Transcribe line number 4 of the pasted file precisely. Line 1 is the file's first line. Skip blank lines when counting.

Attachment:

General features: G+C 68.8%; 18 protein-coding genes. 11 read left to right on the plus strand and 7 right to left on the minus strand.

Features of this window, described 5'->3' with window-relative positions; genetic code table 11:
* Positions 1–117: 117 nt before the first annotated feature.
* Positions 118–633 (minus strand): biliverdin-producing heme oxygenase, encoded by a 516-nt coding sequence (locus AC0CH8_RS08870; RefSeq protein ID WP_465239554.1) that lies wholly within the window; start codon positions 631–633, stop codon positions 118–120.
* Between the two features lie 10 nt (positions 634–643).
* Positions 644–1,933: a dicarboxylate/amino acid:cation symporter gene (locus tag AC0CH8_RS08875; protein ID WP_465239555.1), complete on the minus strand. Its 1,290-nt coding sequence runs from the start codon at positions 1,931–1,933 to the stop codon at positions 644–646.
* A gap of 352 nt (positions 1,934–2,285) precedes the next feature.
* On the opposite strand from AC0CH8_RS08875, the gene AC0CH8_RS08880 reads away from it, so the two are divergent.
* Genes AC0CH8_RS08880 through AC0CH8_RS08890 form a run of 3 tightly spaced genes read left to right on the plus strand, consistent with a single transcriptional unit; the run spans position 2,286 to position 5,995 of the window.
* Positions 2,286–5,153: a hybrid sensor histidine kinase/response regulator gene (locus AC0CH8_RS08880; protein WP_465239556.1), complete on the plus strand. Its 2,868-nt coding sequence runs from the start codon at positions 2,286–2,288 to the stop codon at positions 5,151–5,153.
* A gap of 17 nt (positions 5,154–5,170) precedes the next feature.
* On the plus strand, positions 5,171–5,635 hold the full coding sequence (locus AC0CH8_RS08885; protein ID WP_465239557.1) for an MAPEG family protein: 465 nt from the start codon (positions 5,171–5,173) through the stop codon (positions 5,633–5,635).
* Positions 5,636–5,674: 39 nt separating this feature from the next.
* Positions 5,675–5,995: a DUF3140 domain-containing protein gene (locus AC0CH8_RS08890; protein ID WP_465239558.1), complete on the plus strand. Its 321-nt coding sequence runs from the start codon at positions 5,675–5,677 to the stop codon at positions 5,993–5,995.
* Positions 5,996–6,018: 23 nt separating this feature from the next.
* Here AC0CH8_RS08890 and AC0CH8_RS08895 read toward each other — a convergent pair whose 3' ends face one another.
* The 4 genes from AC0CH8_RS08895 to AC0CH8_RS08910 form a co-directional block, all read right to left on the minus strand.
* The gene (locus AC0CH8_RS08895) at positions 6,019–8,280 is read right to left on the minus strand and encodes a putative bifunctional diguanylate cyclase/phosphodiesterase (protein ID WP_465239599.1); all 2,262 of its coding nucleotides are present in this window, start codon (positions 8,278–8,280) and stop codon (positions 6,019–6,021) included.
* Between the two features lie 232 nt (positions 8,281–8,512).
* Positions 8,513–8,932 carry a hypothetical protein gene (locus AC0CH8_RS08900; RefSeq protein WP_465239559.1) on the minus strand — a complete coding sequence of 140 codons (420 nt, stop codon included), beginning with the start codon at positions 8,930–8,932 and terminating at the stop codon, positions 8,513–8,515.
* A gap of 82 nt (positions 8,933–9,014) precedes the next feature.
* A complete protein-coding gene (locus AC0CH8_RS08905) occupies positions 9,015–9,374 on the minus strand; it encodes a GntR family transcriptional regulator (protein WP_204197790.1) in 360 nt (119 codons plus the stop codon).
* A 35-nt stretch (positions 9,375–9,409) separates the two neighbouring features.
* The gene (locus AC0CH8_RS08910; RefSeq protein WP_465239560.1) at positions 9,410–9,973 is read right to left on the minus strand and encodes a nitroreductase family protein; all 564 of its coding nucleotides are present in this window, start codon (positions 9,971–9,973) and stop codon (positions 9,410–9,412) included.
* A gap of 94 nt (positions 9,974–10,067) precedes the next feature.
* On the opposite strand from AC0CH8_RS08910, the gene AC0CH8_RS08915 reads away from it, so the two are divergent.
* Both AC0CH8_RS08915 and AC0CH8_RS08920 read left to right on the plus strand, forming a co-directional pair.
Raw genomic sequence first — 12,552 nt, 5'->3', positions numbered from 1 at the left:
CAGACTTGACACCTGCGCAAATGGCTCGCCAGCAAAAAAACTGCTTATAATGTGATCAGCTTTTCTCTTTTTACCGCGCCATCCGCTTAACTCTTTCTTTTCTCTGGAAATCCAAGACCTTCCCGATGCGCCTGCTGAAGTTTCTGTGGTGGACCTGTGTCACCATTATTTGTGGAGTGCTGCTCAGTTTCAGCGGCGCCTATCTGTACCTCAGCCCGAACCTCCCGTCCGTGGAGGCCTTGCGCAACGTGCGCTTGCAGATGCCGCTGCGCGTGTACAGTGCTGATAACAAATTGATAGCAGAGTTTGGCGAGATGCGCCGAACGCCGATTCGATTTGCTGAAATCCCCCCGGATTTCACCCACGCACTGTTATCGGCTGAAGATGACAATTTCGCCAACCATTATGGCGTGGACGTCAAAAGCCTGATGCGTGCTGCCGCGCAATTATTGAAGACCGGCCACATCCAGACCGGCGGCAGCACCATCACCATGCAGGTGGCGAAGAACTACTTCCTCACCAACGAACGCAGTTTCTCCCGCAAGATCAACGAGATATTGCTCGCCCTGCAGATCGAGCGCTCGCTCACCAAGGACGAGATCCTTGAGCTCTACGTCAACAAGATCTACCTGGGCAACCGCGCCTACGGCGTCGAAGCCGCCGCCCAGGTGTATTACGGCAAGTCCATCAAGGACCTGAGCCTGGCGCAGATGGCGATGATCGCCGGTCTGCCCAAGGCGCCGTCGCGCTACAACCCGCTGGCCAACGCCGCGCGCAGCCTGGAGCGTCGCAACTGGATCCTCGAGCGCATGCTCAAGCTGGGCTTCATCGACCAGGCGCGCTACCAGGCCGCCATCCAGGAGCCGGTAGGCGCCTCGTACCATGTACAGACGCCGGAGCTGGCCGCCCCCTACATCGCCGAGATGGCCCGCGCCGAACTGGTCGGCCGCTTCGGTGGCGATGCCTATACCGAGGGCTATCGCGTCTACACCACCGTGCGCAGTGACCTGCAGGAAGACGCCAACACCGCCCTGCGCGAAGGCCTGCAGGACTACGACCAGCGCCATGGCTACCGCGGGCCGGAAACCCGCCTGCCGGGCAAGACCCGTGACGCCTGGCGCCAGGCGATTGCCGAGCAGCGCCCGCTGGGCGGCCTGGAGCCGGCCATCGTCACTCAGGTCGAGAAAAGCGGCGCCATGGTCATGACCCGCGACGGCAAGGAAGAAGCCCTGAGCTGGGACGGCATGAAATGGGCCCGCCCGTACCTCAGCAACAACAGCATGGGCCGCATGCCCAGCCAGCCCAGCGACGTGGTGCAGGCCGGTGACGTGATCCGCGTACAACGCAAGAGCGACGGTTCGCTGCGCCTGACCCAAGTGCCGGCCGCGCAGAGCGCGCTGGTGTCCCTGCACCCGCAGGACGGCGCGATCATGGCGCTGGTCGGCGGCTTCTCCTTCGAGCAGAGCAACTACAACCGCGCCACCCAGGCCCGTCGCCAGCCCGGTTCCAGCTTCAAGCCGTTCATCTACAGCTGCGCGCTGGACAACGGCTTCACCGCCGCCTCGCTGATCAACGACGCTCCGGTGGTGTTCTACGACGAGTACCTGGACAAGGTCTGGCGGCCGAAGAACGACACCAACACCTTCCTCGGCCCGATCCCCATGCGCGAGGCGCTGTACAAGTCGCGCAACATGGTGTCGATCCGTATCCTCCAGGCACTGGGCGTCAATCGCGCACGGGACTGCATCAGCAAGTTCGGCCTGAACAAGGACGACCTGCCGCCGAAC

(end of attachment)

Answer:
* Positions 118–633 (minus strand): biliverdin-producing heme oxygenase, encoded by a 516-nt coding sequence (locus AC0CH8_RS08870; RefSeq protein ID WP_465239554.1) that lies wholly within the window; start codon positions 631–633, stop codon positions 118–120.